Over the last few years, Asynt has made quite a name for itself as a competent partner in the field of liquid nitrogen and gas generators. Predominantly a chemistry based company, these products have opened our market up into so many varying arenas leading to the introduction of this family of products into a whole spectrum of industries. The most prominent being that of fertility and In Vitro Fertilization (IVF) sector.
IVF is an established technique used to create embryos from fertilisation of the egg with sperm in a clinical laboratory. The resulting embryo(s) are then transferred back into the woman’s uterus. Within the IVF clinics there are tissue banks where embryologists and andrologists freeze and store oocytes (eggs), sperm and embryos for potential parents. The eggs, sperm and embryo are stored under liquid nitrogen to prevent degradation, thus providing those “good eggs”!
A reliable supply of liquid nitrogen is of vital importance for semen / egg / embryo storage. Years of work and investment (not to mention incredibly personal resources) could be totally wasted should the content of a cryogenic vessel perish due to a lack of sufficient liquid nitrogen. Of course, some individuals have a small and finite quantity of irreplaceable “good” eggs/sperm/embryos available to them due to many different reasons hence, it is important to consider and organize liquid nitrogen availability in an utmost reliable way for both highly person implications as well as possible effects on research or drug development processes.
All tissue in the bank is stored frozen in liquid nitrogen at a temperature of -196°C in vacuum lined tanks that are computer controlled and monitored 24 hours a day with a state of the art alarm system. Liquid nitrogen generators have their uses in a whole genre of laboratories. From Chemistry, through to Physics, Biochemistry and Clinical Medicinal labs, the availability of LN2 is exceptionally important. Whether you’re located in the middle of a city, or out in a rural location, having your own liquid nitrogen generators makes supply uncertainty a thing of the past. Couple this with the internal logistics of your facilities layout and the ease of moving dewars around the department, the ability to generate LN2 where needed is a massive plus.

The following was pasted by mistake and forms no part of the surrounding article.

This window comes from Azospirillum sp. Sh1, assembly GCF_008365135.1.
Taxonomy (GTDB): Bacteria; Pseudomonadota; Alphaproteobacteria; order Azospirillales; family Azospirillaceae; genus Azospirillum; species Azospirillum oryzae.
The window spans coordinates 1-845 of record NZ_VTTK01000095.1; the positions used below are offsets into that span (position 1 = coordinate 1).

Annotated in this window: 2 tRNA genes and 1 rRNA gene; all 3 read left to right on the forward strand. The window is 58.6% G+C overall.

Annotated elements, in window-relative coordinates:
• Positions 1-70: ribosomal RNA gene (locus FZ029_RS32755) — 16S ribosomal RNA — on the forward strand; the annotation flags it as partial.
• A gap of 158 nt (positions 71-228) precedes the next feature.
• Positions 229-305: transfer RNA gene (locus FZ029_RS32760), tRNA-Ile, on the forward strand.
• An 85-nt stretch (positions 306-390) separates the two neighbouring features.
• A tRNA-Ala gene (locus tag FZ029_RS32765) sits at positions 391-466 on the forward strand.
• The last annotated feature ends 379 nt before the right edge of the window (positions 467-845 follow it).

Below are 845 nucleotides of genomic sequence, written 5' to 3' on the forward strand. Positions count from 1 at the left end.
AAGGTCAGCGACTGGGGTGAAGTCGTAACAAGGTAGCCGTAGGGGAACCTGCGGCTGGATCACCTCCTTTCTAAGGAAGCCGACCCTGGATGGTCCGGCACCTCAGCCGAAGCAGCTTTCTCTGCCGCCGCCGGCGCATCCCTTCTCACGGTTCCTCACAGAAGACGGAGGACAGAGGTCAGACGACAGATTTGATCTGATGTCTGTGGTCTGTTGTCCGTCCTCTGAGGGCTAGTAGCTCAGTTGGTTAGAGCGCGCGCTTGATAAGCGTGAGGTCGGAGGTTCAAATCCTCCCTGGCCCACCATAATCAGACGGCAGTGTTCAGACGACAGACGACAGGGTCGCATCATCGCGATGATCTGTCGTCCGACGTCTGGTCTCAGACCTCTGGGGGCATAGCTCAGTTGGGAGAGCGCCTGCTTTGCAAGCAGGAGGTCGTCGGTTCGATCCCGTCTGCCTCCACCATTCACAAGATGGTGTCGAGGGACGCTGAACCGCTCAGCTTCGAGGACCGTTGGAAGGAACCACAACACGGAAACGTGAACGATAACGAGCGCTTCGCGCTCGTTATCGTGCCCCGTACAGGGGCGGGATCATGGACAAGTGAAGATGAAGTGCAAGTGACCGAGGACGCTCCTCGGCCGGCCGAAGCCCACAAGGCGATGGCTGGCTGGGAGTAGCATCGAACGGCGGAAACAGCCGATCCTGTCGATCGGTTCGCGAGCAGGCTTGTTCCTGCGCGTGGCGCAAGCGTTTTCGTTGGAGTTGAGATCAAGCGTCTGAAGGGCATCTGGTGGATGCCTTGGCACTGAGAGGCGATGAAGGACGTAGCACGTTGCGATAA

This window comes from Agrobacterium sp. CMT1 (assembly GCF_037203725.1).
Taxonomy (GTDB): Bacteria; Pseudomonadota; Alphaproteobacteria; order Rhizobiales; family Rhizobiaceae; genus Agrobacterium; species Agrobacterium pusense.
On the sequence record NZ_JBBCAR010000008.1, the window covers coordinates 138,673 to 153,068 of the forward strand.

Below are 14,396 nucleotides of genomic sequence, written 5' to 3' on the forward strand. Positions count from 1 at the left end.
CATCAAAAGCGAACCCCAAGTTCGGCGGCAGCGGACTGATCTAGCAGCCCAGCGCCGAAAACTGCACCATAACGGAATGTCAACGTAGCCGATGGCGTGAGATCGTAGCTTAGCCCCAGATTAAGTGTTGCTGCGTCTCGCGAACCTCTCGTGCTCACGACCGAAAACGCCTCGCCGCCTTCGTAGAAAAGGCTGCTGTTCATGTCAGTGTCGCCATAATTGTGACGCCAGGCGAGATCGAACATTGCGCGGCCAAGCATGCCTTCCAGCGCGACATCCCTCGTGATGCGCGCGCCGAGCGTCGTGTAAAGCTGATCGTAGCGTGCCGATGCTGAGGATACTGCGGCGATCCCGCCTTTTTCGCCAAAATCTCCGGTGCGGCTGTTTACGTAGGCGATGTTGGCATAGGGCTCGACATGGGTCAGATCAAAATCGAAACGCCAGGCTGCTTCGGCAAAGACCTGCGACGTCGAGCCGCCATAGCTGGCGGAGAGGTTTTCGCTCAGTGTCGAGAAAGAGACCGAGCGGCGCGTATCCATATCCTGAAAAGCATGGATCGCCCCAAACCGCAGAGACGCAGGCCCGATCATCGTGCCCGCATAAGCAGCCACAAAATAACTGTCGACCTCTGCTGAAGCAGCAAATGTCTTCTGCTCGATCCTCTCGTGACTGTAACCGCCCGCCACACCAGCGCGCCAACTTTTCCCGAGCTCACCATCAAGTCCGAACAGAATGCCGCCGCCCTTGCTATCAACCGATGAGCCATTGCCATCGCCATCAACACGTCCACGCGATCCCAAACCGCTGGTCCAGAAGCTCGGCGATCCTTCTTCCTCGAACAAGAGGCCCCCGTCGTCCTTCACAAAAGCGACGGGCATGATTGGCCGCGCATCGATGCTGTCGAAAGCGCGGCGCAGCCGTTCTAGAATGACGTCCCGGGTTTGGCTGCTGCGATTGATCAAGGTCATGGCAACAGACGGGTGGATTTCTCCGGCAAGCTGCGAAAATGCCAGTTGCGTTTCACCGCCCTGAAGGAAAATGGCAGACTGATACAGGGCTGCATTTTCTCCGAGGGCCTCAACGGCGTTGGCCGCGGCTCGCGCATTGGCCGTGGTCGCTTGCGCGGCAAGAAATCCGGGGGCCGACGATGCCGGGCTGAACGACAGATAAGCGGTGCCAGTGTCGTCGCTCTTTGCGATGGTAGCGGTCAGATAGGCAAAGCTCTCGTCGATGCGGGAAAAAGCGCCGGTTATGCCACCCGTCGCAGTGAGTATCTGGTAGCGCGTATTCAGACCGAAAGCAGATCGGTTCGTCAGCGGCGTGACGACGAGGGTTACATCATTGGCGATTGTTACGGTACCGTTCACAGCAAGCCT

Dr Xavier Pollet-Villard, MD, Embryologist and Andrologist, co-founder of the Nataliance Fertility centre, with Dr Cyril Putin, MD, installed recently a Liquid Nitrogen Generator that can generate sixty litres of LN2 every day. The liquid nitrogen produced is used to freeze and store sperm, eggs and embryos within the fertility centre located in Orléans, France. Dr Xavier Pollet-Villard said: “We treat around 600 patients per year and freeze regularly more than 5 blastocysts (Day 5 embryos) per IVF patients, which takes a lot of storage. As such, the centre uses around 8000 litres of liquid nitrogen every year, and this number will continue to grow as we shift to automatic filling of our dewars. We were the first IVF lab in France to install a LN2 generator as we estimated a return on investment over a period of time of around 5 to 6 years compared to traditional LN2 delivery.
In addition to provide flexibility in our LN2 consumption, having the ability to generate liquid nitrogen in house prevents us having to rely on external companies and potential transportation problems, as we witnessed during the last snow storm that affected our country in February. We have been using extensively our LN2 generator for 9 months now, without any issues, and we still cannot help to feel the magic of it! Moreover, LN2 is filtered and supplied to our cryoroom through a vacuum line, avoiding dirty LN2 tanks from entering our environmentally controlled embryology and cryopreservation area. Many IVF centres in France are now thinking about purchasing a LN2 generator”.
Liquid nitrogen generators are a tried and tested system worldwide. The technology has huge implications in the fields of industry, medicine and laboratory applications. Being able to eliminate the requirement for liquid nitrogen tanker deliveries which, as well as being inconvenient, drive up costs and create potential problems with evaporation and contamination aids in the smooth transition in patient care.